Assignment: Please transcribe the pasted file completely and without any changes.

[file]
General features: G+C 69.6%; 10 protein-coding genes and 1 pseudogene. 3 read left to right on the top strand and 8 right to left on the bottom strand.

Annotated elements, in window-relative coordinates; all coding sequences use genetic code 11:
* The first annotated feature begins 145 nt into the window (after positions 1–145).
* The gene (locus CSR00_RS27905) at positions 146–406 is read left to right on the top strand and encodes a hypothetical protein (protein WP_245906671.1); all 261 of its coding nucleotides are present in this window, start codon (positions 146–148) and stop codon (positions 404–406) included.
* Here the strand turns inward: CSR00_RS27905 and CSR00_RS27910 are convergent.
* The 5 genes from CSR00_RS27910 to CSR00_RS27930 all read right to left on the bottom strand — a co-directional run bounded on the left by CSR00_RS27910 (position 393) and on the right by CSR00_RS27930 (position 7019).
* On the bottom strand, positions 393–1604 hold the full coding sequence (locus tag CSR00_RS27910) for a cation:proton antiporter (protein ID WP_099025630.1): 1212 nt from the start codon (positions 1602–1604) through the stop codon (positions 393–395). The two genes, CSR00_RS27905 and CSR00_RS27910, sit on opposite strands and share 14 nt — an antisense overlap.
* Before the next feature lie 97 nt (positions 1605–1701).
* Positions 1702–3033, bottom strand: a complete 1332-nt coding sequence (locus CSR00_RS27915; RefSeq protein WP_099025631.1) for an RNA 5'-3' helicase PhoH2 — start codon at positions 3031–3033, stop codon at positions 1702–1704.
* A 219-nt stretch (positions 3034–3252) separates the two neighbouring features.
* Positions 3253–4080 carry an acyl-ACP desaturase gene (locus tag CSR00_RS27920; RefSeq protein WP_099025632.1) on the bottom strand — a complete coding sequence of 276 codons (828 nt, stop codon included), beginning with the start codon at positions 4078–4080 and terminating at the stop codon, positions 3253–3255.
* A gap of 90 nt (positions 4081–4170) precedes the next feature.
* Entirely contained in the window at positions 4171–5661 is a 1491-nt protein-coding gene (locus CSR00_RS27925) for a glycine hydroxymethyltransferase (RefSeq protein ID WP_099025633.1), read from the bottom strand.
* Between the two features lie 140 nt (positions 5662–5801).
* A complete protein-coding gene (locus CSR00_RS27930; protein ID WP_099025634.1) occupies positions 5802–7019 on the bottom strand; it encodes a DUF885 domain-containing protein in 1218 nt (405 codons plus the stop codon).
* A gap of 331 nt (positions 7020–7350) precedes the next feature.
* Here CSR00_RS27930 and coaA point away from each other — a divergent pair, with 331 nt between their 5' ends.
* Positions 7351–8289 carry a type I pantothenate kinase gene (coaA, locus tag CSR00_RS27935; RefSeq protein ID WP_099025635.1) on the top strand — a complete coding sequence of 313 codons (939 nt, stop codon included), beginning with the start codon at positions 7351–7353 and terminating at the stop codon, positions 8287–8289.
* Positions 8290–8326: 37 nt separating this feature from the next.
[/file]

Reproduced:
General features: G+C 69.6%; 10 protein-coding genes and 1 pseudogene. 3 read left to right on the top strand and 8 right to left on the bottom strand.

Annotated elements, in window-relative coordinates; all coding sequences use genetic code 11:
* The first annotated feature begins 145 nt into the window (after positions 1–145).
* The gene (locus CSR00_RS27905) at positions 146–406 is read left to right on the top strand and encodes a hypothetical protein (protein WP_245906671.1); all 261 of its coding nucleotides are present in this window, start codon (positions 146–148) and stop codon (positions 404–406) included.
* Here the strand turns inward: CSR00_RS27905 and CSR00_RS27910 are convergent.
* The 5 genes from CSR00_RS27910 to CSR00_RS27930 all read right to left on the bottom strand — a co-directional run bounded on the left by CSR00_RS27910 (position 393) and on the right by CSR00_RS27930 (position 7019).
* On the bottom strand, positions 393–1604 hold the full coding sequence (locus tag CSR00_RS27910) for a cation:proton antiporter (protein ID WP_099025630.1): 1212 nt from the start codon (positions 1602–1604) through the stop codon (positions 393–395). The two genes, CSR00_RS27905 and CSR00_RS27910, sit on opposite strands and share 14 nt — an antisense overlap.
* Before the next feature lie 97 nt (positions 1605–1701).
* Positions 1702–3033, bottom strand: a complete 1332-nt coding sequence (locus CSR00_RS27915; RefSeq protein WP_099025631.1) for an RNA 5'-3' helicase PhoH2 — start codon at positions 3031–3033, stop codon at positions 1702–1704.
* A 219-nt stretch (positions 3034–3252) separates the two neighbouring features.
* Positions 3253–4080 carry an acyl-ACP desaturase gene (locus tag CSR00_RS27920; RefSeq protein WP_099025632.1) on the bottom strand — a complete coding sequence of 276 codons (828 nt, stop codon included), beginning with the start codon at positions 4078–4080 and terminating at the stop codon, positions 3253–3255.
* A gap of 90 nt (positions 4081–4170) precedes the next feature.
* Entirely contained in the window at positions 4171–5661 is a 1491-nt protein-coding gene (locus CSR00_RS27925) for a glycine hydroxymethyltransferase (RefSeq protein ID WP_099025633.1), read from the bottom strand.
* Between the two features lie 140 nt (positions 5662–5801).
* A complete protein-coding gene (locus CSR00_RS27930; protein ID WP_099025634.1) occupies positions 5802–7019 on the bottom strand; it encodes a DUF885 domain-containing protein in 1218 nt (405 codons plus the stop codon).
* A gap of 331 nt (positions 7020–7350) precedes the next feature.
* Here CSR00_RS27930 and coaA point away from each other — a divergent pair, with 331 nt between their 5' ends.
* Positions 7351–8289 carry a type I pantothenate kinase gene (coaA, locus tag CSR00_RS27935; RefSeq protein ID WP_099025635.1) on the top strand — a complete coding sequence of 313 codons (939 nt, stop codon included), beginning with the start codon at positions 7351–7353 and terminating at the stop codon, positions 8287–8289.
* Positions 8290–8326: 37 nt separating this feature from the next.